A six-year-old Israeli who was the sole survivor of a crash of a cable car in Italy will remain in Israel until a decision is reached in the custody battle over him, an Israeli court ruled Thursday.
The boy's aunt filed a civil custody suit following the alleged abduction by his maternal grandfather last week, seeking his return to Italy.
Eitan Biran’s parents and siblings died when the funicular car they were riding in fell to the ground. The boy had been living in Italy with his paternal aunt, Aya Biran-Nirko, since the accident. But his maternal grandfather recently brought him to Israel by private plane in what Biran-Nirko says was an abduction.
The grandfather, Shmuel Peleg, was questioned by police last week on suspicion of kidnapping a minor and was released with restrictions. He has been convicted in the past of assaulting his ex-wife.
In an interview with Channel 12 television last week, Peleg claimed to have a legal opinion saying he did nothing wrong, adding that his and Eitan’s passports were stamped at border control without problems. “Eitan is happy, enveloped by his family, and where he should be – at his home in Israel,” he said.
The Peleg family said in a statement that Eitan’s parents had planned to return to Israel, adding that he is currently hospitalized at Sheba Medical Center in Tel Hashomer “due to his complex, sensitive situation, on which we can’t elaborate.”
Biran-Nirko’s suit, which will be heared in the Tel Aviv Family Court, is based on the 1955 Hague Convention, which bars cross-border abduction of children by their relatives. Israel enshrined the convention in legislation in 1991, and it applies to the kidnappings of all children under 16 from other signatory countries.
The Justice Ministry said the convention’s goal is “to ensure that the custody of children kidnapped by one of their parents is determined only by a court in the child’s regular place of residence. Consequently, in general, courts in the country to which the child was abducted will make sure that he is returned ... as quickly as possible.”
The state prosecution’s international affairs department is responsible for dealing with such cases. Yuval Sasson, a former director of the department who now works for a private law firm, said, “This treaty’s main rationale is to conduct discussions about who will raise the child in his natural place. In the case of Eitan Biran, if it’s decided to return him to Italy, the discussions on who should raise him will follow Italian law, while if he remains in Israel, the discussions will take place here according to Israeli law.”
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The custody case itself is complicated, he said. On the one hand, Biran’s family was Israeli, and he speaks Hebrew; on the other, he has lived in Italy since he was a month old. But that is distinct from the question of where the custody case should be heard.
“Often, the approach is that if there was a violent act involving kidnapping the child, then he is returned to the place from which he was kidnapped for a legal discussion of his custody,” Sasson explained. “Here, there apparently was a violation of Italy’s sovereignty through the boy’s abduction to Israel.
“In general, Israel as a state wants to respect Italian interests and [legal] systems, and in the reverse situation, it wants Italy to respect us,” he added.
The fact that the Israeli police have opened an investigation against Peleg suggests that the state will support returning Biran to Italy, Sasson said.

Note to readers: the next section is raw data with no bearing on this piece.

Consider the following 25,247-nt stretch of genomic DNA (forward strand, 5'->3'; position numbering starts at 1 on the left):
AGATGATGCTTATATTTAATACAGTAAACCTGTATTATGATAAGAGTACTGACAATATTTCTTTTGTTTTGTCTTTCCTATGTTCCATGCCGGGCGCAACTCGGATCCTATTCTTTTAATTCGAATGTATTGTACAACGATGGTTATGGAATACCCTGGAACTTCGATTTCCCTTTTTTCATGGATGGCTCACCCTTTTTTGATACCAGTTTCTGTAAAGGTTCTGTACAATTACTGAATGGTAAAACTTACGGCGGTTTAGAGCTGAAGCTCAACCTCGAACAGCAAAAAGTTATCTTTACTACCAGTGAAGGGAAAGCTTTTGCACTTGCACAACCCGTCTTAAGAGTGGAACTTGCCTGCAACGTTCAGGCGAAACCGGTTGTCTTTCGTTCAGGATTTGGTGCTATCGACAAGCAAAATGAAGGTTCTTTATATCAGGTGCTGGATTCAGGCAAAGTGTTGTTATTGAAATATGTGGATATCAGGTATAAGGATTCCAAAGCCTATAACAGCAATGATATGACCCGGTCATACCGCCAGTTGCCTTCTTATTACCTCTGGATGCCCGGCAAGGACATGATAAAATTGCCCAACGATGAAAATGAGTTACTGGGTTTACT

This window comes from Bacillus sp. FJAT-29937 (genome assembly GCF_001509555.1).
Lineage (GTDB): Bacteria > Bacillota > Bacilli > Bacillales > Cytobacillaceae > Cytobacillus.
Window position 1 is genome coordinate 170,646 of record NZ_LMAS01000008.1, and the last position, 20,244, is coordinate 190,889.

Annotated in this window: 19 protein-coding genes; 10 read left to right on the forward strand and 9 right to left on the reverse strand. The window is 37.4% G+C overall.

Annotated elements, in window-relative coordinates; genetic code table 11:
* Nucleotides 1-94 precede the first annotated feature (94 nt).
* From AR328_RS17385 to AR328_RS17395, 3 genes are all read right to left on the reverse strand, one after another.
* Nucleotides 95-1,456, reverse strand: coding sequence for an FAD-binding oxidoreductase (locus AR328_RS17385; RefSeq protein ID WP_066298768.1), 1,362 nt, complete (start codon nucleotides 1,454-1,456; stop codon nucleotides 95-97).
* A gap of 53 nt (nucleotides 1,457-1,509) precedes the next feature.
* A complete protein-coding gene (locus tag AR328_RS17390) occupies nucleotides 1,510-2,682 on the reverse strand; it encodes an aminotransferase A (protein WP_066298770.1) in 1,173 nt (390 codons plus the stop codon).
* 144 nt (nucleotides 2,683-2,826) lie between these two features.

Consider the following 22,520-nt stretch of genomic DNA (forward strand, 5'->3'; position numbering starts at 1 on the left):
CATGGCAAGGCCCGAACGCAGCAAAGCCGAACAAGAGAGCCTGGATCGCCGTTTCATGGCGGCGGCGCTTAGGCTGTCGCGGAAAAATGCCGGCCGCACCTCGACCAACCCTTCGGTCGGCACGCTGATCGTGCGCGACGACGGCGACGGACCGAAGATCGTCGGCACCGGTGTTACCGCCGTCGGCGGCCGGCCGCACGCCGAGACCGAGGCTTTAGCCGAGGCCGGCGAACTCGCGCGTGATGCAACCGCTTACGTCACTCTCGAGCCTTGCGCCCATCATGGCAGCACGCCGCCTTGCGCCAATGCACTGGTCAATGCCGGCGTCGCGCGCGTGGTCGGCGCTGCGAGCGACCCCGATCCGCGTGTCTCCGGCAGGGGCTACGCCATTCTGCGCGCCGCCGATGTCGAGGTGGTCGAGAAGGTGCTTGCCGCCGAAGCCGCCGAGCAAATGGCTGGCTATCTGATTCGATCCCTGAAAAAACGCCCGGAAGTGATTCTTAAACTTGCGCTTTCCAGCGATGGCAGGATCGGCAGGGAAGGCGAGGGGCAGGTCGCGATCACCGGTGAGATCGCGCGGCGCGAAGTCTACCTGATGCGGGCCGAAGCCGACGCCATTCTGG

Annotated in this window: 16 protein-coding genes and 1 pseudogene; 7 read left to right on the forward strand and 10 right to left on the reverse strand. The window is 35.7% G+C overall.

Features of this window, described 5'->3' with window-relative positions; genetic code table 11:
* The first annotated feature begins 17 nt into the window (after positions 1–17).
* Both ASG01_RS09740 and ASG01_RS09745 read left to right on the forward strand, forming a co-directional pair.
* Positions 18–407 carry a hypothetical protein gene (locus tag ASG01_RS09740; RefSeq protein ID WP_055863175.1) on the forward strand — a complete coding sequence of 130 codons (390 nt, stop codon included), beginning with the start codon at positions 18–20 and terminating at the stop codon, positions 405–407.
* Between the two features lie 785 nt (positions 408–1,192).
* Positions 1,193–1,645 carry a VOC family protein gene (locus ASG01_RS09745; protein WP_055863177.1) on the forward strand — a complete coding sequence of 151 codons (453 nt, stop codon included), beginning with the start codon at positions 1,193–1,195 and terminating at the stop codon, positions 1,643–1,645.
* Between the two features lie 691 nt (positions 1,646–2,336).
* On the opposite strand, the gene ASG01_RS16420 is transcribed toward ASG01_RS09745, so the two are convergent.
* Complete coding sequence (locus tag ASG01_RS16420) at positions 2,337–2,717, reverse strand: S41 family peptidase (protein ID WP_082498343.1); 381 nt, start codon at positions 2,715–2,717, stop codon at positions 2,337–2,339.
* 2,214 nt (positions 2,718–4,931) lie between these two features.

“The second big question, beyond the question of the sovereignty violation and the fact of the abduction, is what is best for the child,” he continued. “In this case, what’s best for the child is not to go through this whole nightmare after the tragedy he suffered.”
The fact that Italy is a democracy bolsters the likelihood that the court will order Biran returned, Sasson added. By contrast, no Israeli court would ever return a Jewish child to, say, Afghanistan, even if the child was born and raised there, because that would clearly not be in the child’s best interests, he said.
Biran’s case is also unusual because most verdicts under The Hague Convention deal with a dispute between two parents. But in this case, neither parent is alive, and no other relative is the child’s natural guardian. Thus, the Pelegs argue that Eitan hasn’t been removed from his legal guardian, and moreover, since he is Israeli, his “regular” place of residence should be considered Israel rather than Italy now that his parents are dead.
The Pelegs say that Eitan’s parents had planned to move back to Israel and made concrete preparations to do so, including by entering a government lottery known as Mechir Lemishtaken to buy a subsidized apartment and looking into schools for Eitan. All this, they argue, shows that either Israel is his “regular” place of residence or he has two such places – Israel and Italy.
Biran-Nirko’s lawyers, Shmuel Moran and Avi Himi, said in a statement that their client is “worried by reports about Eitan’s psychological and emotional state, and by what his kidnappers have done in the considerable time he has already spent in their hands.
“Eitan’s real home is Italy,” the statement continued, and Biran-Nirko wants him brought back “by peaceful means and without delay, so he can continue first grade – which he already started a week before the abduction and had looked forward to and prepared for a lot – as well as all the other rehabilitative and emotional support treatments that were at their height. His family, classmates, therapy team and the entire Jewish community are all awaiting young Eitan’s return to the normal, stable life that has been so important to him after the disaster.”